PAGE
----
Doe v The Salvation Army
The Ohio Legal Rights Service (LRS) filed a lawsuit in the U.S. District Court for the Southern District of Ohio Eastern Division on behalf of a person arguing employment discrimination under the Rehabilitation Act. This case involves a person with a disability who applied for a job at a warehouse of the Salvation Army. He was rejected during his initial job interview because he gave an honest answer to an illegal question about what kind of medications he was taking. LRS filed an appeal in March 2011 after the district court decided that the person was not entitled to the protections of the employment provisions of Section 504 of the Rehabilitation Act and granted summary judgment to the Salvation Army on the basis that it was a religious organization and therefore could not be principally engaged in the business of providing social services. LRS argued that because the Salvation Army's mission is dedicated to providing a wide array of social services to people in need, it is covered by the Rehabilitation Act.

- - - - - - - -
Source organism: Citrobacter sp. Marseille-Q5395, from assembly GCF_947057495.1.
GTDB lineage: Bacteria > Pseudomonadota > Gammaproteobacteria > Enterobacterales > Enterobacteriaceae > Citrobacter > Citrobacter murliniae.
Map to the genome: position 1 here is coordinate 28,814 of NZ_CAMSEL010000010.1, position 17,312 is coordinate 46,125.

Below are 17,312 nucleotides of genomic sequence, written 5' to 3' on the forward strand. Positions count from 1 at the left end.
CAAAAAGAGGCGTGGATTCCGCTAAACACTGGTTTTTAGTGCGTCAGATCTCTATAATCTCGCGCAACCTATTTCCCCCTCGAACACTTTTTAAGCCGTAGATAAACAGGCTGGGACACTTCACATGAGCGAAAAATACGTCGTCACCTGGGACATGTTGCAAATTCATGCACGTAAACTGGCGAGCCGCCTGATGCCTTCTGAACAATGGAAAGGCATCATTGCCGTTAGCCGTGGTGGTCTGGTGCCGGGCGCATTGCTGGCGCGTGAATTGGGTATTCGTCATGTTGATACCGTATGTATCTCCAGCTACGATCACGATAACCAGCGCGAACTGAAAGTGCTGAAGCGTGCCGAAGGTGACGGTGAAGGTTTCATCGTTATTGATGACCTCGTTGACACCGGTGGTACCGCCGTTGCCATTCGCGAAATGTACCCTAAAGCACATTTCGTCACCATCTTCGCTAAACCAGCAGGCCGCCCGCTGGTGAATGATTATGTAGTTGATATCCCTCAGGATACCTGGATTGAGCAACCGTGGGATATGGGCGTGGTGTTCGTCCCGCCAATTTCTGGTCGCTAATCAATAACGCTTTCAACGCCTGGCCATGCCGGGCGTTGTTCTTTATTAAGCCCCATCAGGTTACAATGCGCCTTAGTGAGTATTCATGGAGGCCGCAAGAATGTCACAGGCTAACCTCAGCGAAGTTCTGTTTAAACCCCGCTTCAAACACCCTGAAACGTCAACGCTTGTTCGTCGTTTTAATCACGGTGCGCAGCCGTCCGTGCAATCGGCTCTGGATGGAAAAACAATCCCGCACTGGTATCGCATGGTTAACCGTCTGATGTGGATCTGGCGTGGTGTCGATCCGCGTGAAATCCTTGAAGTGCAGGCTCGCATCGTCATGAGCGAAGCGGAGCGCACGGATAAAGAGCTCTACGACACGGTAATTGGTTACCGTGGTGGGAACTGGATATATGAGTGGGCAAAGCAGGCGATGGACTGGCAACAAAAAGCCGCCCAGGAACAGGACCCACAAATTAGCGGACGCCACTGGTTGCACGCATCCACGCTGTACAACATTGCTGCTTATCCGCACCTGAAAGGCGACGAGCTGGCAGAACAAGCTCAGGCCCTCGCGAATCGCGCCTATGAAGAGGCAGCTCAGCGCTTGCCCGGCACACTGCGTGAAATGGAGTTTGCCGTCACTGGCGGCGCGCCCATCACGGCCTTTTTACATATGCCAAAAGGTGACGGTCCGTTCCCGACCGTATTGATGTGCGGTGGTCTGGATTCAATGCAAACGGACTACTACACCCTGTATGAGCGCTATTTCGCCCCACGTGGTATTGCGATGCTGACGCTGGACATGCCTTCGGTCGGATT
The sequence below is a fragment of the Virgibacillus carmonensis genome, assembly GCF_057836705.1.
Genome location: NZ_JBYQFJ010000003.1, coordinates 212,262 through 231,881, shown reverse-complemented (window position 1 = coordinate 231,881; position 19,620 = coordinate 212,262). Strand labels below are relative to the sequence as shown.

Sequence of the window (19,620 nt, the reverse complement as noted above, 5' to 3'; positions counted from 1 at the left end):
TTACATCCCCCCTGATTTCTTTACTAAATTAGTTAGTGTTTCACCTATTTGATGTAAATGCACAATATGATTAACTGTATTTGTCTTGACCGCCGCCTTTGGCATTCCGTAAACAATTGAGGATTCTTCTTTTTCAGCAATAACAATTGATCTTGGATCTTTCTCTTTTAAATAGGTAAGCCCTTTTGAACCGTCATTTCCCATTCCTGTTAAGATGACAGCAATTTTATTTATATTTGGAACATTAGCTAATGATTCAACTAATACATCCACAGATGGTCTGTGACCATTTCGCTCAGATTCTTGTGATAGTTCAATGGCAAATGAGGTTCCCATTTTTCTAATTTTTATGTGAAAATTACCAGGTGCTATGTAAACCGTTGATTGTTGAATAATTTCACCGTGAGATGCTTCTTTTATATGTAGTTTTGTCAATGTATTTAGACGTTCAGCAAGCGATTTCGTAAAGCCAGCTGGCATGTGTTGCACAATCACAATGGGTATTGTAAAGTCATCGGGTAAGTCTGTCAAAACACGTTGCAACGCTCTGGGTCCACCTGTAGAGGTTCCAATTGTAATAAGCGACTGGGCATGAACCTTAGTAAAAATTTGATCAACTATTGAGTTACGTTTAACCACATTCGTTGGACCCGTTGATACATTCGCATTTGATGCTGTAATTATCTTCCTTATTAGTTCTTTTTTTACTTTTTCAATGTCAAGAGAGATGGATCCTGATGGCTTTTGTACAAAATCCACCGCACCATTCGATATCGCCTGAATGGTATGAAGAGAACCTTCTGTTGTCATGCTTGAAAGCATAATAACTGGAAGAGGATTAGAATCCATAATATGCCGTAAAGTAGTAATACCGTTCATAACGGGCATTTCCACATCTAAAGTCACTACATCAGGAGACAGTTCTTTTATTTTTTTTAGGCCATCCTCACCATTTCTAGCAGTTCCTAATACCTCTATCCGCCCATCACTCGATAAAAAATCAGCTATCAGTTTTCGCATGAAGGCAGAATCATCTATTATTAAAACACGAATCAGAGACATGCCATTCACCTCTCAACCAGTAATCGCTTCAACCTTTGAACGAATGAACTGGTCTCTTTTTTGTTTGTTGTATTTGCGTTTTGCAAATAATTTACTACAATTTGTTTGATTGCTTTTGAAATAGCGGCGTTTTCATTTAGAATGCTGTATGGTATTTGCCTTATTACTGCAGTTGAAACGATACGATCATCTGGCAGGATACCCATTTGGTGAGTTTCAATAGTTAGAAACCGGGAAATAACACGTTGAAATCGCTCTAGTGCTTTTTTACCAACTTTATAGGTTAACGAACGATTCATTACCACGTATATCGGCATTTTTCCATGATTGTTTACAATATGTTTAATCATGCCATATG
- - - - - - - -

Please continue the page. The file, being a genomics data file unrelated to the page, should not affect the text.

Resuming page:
In July 2012, the U.S. Court of Appeals for the Sixth Circuit reversed the district court's decision of granting summary judgment and remanded the case for further proceedings on the Section 504 of the Rehabilitation Act claim of employment discrimination. At issue was whether the Salvation Army meets the definition of a corporation that is "principally engaged in the business of providing social services," which would bring it within the coverage of Rehabilitation Act. The Court concluded that the lower court's decision for summary judgment was inappropriate because a genuine issue of material fact does exist regarding whether the Salvation Army principally engages in the business of providing social services.
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